Project description:On 3 July 2015, the Mw 6.5 Pishan earthquake occurred at the junction of the southwestern margin of the Tarim Basin and the northwestern margin of the Tibetan Plateau. To understand the seismogenic mechanism and the post-seismic deformation behavior, we investigated the characteristics of the post-seismic deformation fields in the seismic area, using 9 Sentinel-1A TOPS synthetic aperture radar (SAR) images acquired from 18 July 2015 to 22 September 2016 with the Small Baseline Subset Interferometric SAR (SBAS-InSAR) technique. Postseismic LOS deformation displayed logarithmic behavior, and the temporal evolution of the post-seismic deformation is consistent with the aftershock sequence. The main driving mechanism of near-field post-seismic displacement was most likely to be afterslip on the fault and the entire creep process consists of three creeping stages. Afterward, we used the steepest descent method to invert the afterslip evolution process and analyzed the relationship between post-seismic afterslip and co-seismic slip. The results witness that 447 days after the mainshock (22 September 2016), the afterslip was concentrated within one principal slip center. It was located 5-25 km along the fault strike, 0-10 km along with the fault dip, with a cumulative peak slip of 0.18 m. The 447 days afterslip seismic moment was approximately 2.65 × 1017 N m, accounting for approximately 4.1% of the co-seismic geodetic moment. The deep afterslip revealed that a creeping process from steady-state "secondary" creeping to accelerating "tertiary" creep in the deep of fault. The future seismic hazard deserves further attention and research.
Project description:Monitoring of earthquake faults and volcanoes contributes to our understanding of their dynamic mechanisms and to our ability to predict future earthquakes and volcanic activity. We report here on spatial and temporal variations of seismic velocity around the seismogenic fault of the 2016 Kumamoto earthquake [moment magnitude (Mw) 7.0] based on ambient seismic noise. Seismic velocity near the rupture faults and Aso volcano decreased during the earthquake. The velocity reduction near the faults may have been due to formation damage, a change in stress state, and an increase in pore pressure. Further, we mapped the post-earthquake fault-healing process. The largest seismic velocity reduction observed at Aso volcano during the earthquake was likely caused by pressurized volcanic fluids, and the large increase in seismic velocity at the volcano's magma body observed ~3 months after the earthquake may have been a response to depressurization caused by the eruption. This study demonstrates the usefulness of continuous monitoring of faults and volcanoes.
Project description:We utilize L-band interferometric synthetic aperture radar (InSAR) data in this study to retrieve a ground velocity map for the near field of the Ganos section of the north Anatolian fault (NAF) zone. The segmentation and creep distribution of this section, which last ruptured in 1912 to generate a moment magnitude (Mw)7.3 earthquake, remains incompletely understood. Because InSAR processing removes the mean orbital plane, we do not investigate large scale displacements due to regional tectonics in this study as these can be determined using global positioning system (GPS) data, instead concentrating on the close-to-the-fault displacement field. Our aim is to determine whether, or not, it is possible to retrieve robust near field velocity maps from stacking L-band interferograms, combining both single and dual polarization SAR data. In addition, we discuss whether a crustal velocity map can be used to complement GPS observations in an attempt to discriminate the present-day surface displacement of the Ganos fault (GF) across multiple segments. Finally, we characterize the spatial distribution of creep on shallow patches along multiple along-strike segments at shallow depths. Our results suggest the presence of fault segmentation along strike as well as creep on the shallow part of the fault (i.e. the existence of a shallow creeping patch) or the presence of a smoother section on the fault plane. Data imply a heterogeneous fault plane with more complex mechanics than previously thought. Because this study improves our knowledge of the mechanisms underlying the GF, our results have implications for local seismic hazard assessment.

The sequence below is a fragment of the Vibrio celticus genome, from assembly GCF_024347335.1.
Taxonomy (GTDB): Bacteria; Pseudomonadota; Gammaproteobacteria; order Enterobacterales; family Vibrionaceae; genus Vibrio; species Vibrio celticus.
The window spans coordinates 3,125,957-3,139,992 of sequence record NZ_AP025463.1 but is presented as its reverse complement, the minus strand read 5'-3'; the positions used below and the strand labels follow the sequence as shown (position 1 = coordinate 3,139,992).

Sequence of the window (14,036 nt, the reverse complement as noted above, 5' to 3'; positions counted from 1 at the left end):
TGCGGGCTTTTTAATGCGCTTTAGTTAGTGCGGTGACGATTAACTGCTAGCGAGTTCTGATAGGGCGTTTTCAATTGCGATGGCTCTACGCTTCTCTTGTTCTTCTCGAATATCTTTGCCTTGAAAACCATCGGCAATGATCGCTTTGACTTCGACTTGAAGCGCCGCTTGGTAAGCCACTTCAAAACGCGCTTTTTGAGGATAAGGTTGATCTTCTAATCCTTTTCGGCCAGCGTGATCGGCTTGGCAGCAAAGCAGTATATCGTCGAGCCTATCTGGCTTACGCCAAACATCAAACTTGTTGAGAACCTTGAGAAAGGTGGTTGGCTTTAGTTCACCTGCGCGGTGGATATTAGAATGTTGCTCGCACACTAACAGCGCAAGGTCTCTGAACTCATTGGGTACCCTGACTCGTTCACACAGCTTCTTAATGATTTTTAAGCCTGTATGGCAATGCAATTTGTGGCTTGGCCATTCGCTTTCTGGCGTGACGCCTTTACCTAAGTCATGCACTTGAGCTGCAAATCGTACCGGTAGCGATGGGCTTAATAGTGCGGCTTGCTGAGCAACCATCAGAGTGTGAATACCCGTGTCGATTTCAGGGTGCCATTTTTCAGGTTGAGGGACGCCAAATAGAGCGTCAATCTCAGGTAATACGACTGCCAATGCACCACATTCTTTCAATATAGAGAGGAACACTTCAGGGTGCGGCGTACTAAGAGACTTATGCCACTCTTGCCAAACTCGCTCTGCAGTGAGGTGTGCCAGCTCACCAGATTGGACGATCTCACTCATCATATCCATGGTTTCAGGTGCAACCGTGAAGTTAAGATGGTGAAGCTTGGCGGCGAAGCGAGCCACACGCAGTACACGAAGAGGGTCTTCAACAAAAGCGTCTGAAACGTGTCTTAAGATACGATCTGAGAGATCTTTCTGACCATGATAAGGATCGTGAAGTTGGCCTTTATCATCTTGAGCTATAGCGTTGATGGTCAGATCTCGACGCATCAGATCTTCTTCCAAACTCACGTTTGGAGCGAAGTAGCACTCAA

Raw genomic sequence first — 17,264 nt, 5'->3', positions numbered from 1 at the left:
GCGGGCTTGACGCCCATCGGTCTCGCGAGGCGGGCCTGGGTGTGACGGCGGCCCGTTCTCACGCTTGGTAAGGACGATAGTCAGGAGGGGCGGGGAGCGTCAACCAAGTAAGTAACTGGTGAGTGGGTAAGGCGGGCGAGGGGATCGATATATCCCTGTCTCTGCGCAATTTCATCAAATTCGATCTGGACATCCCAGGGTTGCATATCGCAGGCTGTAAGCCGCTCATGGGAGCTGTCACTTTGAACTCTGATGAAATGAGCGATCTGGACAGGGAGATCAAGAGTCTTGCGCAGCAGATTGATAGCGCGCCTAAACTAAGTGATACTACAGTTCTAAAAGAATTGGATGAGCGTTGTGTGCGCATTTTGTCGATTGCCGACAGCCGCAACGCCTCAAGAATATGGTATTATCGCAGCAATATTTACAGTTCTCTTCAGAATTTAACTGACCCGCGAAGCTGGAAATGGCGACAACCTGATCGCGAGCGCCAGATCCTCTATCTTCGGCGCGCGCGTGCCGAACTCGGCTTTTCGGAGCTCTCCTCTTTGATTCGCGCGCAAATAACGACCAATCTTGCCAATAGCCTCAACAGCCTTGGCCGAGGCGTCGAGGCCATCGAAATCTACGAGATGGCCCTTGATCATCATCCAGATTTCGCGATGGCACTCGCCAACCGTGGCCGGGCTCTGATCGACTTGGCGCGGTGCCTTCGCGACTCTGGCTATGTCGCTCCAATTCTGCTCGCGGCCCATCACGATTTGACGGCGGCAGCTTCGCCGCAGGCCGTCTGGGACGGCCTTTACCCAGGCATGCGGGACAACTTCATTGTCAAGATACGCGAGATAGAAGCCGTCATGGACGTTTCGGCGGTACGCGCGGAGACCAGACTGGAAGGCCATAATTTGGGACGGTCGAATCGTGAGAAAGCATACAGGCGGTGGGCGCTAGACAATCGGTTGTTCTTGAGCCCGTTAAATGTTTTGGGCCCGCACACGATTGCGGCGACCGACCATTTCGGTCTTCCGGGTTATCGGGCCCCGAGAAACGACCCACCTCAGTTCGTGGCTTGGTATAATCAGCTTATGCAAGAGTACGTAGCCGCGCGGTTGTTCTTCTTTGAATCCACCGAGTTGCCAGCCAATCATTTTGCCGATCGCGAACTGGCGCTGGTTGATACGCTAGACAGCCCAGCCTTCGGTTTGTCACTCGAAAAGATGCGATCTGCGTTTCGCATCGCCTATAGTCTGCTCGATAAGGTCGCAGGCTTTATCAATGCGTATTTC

Project description:Theoretical studies have shown that the issue of rupture modes has important implications for fault constitutive laws, stress conditions on faults, energy partition and heat generation during earthquakes, scaling laws, and spatiotemporal complexity of fault slip. Early theoretical models treated earthquakes as crack-like ruptures, but seismic inversions indicate that earthquake ruptures may propagate in a self-healing pulse-like mode. A number of explanations for the existence of slip pulses have been proposed and continue to be vigorously debated. This study presents experimental observations of spontaneous pulse-like ruptures in a homogeneous linear-elastic setting that mimics crustal earthquakes; reveals how different rupture modes are selected based on the level of fault prestress; demonstrates that both rupture modes can transition to supershear speeds; and advocates, based on comparison with theoretical studies, the importance of velocity-weakening friction for earthquake dynamics.